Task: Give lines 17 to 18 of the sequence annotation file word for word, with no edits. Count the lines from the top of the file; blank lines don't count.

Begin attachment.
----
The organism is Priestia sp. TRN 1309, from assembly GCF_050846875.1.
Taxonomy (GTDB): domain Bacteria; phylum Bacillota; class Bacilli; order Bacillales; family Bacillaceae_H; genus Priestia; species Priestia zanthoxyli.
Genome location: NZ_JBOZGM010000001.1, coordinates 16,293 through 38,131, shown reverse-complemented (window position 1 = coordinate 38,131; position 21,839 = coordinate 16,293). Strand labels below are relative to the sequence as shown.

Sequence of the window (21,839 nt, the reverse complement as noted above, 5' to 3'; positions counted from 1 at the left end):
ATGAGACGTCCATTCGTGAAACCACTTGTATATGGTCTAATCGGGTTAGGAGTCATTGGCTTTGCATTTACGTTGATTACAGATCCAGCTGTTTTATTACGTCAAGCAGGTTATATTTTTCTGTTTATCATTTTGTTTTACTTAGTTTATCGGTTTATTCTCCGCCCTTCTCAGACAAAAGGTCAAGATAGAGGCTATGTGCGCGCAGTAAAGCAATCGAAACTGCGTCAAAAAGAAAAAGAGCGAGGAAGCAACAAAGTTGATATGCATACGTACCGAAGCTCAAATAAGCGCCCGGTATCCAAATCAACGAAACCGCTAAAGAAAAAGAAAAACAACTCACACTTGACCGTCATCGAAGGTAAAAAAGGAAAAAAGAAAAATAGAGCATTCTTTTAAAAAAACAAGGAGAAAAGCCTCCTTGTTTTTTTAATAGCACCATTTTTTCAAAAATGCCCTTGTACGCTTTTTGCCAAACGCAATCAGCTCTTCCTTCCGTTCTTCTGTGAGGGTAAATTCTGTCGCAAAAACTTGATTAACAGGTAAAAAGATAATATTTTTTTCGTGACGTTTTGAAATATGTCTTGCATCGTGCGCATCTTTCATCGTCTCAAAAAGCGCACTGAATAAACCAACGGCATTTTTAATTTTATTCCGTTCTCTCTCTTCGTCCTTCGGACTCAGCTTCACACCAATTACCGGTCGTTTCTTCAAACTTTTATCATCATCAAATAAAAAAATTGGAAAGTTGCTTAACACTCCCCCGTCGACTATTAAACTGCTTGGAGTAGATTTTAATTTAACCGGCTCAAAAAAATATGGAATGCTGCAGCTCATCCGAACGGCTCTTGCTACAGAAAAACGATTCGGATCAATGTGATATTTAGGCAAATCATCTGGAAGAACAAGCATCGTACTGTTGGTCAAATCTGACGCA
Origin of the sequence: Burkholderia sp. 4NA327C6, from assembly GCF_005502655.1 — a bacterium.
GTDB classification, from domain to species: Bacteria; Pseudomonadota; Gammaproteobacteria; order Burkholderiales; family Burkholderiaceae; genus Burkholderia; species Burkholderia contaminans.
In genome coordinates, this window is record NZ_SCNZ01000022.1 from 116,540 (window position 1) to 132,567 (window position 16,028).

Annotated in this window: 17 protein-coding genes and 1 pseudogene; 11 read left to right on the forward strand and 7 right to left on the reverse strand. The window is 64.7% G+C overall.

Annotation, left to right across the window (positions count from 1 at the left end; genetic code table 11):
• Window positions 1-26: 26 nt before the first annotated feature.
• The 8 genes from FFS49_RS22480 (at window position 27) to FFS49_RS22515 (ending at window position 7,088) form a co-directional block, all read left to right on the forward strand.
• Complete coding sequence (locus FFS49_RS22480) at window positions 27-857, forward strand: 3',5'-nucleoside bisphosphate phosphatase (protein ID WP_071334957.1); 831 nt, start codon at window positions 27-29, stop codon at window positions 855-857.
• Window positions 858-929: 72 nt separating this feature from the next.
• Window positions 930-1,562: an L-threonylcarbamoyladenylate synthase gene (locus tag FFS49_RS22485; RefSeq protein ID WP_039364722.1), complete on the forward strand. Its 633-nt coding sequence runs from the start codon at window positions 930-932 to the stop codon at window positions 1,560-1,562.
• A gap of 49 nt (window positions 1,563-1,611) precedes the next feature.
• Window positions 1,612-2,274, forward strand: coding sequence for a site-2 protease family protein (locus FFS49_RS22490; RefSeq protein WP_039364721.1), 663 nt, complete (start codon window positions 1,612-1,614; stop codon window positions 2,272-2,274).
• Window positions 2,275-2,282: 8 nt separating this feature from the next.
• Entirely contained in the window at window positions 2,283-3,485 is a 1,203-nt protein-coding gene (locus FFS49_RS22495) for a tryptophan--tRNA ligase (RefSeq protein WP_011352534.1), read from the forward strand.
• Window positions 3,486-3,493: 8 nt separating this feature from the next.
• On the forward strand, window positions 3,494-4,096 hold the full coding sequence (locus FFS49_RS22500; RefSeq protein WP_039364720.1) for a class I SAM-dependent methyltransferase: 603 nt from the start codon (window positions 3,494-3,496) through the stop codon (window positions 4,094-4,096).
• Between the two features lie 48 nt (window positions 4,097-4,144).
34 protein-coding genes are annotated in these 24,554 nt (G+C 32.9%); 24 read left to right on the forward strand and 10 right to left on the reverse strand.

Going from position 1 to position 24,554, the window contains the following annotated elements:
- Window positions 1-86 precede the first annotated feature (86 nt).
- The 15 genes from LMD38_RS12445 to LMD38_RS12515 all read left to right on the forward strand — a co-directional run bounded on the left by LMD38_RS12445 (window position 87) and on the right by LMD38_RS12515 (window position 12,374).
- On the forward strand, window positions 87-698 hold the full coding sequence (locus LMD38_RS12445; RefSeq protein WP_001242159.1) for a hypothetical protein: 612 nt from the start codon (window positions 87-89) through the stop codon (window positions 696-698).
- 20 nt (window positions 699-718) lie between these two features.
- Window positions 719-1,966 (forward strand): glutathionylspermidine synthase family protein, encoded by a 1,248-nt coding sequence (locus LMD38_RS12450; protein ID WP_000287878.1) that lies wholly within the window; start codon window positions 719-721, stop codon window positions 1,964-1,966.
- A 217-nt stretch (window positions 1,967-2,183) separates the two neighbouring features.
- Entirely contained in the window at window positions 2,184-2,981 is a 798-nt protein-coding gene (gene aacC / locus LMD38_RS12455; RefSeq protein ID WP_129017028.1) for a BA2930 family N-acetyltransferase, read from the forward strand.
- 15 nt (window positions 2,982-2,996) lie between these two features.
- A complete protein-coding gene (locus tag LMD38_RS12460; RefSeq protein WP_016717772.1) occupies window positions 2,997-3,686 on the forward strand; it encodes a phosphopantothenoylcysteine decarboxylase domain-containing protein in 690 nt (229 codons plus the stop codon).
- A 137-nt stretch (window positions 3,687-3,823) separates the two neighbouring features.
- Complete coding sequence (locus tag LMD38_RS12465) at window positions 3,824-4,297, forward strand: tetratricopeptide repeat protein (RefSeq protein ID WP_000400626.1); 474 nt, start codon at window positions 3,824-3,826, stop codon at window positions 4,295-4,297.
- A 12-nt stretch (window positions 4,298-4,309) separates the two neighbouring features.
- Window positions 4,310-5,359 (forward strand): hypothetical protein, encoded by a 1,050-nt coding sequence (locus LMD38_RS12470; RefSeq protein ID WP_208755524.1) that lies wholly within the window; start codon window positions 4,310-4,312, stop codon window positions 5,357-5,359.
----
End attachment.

• Window positions 1,612-2,274, forward strand: coding sequence for a site-2 protease family protein (locus FFS49_RS22490; RefSeq protein WP_039364721.1), 663 nt, complete (start codon window positions 1,612-1,614; stop codon window positions 2,272-2,274).
• Window positions 2,275-2,282: 8 nt separating this feature from the next.